Jean JohnsonFollow


Criminology and Criminal Justice


Psychology; Nonviolence and Peace Studies


Doerner, Jill

Advisor Department

Sociology and Anthropology


Johnson, Heather

Advisor Department

Writing & Rhetoric




Homelessness; Criminal Justice; Racism; Developmental Disability; Alcoholism/Addiction; Poverty

Creative Commons License

Creative Commons License
This work is licensed under a Creative Commons Attribution-Noncommercial-Share Alike 4.0 License.


JEAN JOHNSON (Criminology & Criminal Justice)

Locked Up and Locked Out: True Stories of the Interlocking Cycle of

Homelessness and the Criminal Justice System

Sponsor: Jill Doerner (Criminology & Criminal Justice, Sociology & Anthropology), Heather Johnson (Writing & Rhetoric)

Key locks work when a key made with teeth is placed into a cylinder with a series of pins and tumblers. If you don’t insert the right key one or more of the pins will remain in the way, preventing the key from turning and the lock will remain closed. According to the United States Interagency Council on Homelessness, tens of thousands of homeless people are locked into a criminal justice system with a revolving door between the streets, shelters, and jails. Once in the system, the pins and tumblers of injustice will keep them locked into a cycle of poverty, discrimination, and abuse.

There are many reasons why people become homeless. Some become homeless by the choices they make or were intellectually unable to make, or perhaps by just not having a choice, exasperated by a dysfunctional circumstance into which they were born. But when communities choose to criminalize homelessness for minor offenses, for charges related to mental health decompensation, or when our courts impose exorbitant fines and fees on those with no means to pay, when detention facilities are unable to adequately discharge people into appropriate housing, supportive services, and opportunities for employment, we create an ever-evolving problem that keeps people locked in and locked out.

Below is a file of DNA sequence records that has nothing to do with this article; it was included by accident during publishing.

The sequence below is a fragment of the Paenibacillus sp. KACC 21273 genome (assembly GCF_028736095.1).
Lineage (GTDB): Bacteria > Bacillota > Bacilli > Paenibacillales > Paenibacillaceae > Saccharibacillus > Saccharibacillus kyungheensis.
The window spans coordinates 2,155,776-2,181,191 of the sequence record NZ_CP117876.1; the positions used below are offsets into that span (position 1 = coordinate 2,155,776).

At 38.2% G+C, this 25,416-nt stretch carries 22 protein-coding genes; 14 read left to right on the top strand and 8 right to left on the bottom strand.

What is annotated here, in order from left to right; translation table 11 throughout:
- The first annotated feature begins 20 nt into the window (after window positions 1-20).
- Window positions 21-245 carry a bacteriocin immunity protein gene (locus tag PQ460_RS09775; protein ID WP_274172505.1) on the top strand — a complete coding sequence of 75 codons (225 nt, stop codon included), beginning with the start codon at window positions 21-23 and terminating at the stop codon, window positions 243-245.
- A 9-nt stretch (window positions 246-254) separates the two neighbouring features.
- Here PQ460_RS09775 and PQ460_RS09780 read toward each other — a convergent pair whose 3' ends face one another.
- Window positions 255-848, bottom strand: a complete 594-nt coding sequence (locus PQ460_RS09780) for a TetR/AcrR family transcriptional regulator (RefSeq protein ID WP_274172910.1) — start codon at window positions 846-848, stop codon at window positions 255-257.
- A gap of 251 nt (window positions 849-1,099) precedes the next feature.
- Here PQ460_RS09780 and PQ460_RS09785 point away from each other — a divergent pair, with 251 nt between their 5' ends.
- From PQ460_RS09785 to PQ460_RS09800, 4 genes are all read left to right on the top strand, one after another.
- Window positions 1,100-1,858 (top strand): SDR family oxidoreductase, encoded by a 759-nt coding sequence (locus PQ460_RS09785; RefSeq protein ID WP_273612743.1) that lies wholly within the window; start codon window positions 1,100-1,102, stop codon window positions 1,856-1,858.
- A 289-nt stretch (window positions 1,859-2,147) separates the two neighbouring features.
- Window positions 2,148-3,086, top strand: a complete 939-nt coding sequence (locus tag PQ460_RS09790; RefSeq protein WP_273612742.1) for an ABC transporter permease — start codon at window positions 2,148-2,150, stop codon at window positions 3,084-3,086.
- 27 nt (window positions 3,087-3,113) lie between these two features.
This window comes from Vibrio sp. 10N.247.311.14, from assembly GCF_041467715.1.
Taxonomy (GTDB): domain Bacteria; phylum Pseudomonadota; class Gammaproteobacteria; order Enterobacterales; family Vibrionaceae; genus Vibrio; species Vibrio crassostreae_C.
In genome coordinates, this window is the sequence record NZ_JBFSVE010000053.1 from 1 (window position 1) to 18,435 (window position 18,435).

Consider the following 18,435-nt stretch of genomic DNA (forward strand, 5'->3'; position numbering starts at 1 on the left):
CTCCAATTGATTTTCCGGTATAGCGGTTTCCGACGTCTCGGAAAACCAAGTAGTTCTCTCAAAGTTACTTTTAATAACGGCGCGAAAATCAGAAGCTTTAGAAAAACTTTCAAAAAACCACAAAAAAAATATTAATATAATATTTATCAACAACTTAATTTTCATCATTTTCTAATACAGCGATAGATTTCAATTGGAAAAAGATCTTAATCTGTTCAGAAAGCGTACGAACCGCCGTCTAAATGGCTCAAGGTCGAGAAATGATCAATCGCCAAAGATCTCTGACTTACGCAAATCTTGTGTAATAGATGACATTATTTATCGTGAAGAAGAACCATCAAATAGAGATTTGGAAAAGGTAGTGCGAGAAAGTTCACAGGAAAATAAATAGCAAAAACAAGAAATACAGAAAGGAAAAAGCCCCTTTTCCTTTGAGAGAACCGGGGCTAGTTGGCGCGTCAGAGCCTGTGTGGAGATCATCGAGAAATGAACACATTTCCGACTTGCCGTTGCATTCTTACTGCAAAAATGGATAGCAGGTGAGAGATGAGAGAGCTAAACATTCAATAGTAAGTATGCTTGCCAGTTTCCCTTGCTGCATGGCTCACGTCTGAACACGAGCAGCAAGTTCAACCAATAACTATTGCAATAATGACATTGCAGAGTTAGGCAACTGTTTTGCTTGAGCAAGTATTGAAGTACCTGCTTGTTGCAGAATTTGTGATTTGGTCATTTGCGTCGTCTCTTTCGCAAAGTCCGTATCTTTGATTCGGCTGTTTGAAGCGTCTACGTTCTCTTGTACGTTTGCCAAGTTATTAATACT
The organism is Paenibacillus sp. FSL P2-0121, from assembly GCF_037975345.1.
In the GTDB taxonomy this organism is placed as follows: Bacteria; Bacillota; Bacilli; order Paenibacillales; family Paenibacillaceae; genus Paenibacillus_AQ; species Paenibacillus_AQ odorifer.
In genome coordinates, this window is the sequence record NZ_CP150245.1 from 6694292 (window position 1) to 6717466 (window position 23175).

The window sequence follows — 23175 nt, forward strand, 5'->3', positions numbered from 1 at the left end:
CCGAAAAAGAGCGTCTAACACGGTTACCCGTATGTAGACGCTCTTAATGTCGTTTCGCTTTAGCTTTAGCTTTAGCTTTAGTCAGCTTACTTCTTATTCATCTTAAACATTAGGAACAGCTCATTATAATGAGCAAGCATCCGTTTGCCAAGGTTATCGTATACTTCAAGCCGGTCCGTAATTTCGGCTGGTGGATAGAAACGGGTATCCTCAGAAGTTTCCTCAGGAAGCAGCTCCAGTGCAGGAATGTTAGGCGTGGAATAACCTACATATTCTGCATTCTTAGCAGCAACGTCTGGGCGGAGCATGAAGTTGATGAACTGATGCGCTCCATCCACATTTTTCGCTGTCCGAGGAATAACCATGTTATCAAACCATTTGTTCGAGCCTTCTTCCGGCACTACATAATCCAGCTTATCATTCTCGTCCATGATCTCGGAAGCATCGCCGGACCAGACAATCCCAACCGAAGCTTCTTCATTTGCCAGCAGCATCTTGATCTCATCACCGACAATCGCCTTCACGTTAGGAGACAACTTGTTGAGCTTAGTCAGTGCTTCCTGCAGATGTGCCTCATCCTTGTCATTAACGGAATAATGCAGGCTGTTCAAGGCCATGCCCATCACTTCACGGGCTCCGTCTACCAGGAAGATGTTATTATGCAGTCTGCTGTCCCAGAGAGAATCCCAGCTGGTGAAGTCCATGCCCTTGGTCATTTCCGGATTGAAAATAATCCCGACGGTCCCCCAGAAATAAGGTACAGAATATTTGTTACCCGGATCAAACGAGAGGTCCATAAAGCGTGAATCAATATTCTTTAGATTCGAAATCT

I hope to bring to light the profound impact the criminal justice system has on the lives of the homeless by sharing four true stories of individuals I came to know during thirty years of working with chronically homeless men and women in Rhode Island. Their stories are uniquely personal but not unique in general, for a vast majority of the homeless. They each intersect with the criminal justice system in a different way: racial prejudice, mental illness, addiction, developmental disability, abuse and generational poverty. I do not contend that they are guiltless. I contend only that the criminal justice system either declined to recognize their disability or disadvantage or would not overlook the strictest confines of the law. By engaging you with the struggles, the suffering, and the injustice encountered by the individuals in these stories, my hope is that you will recognize that the tumblers of justice for many homeless are locking them out.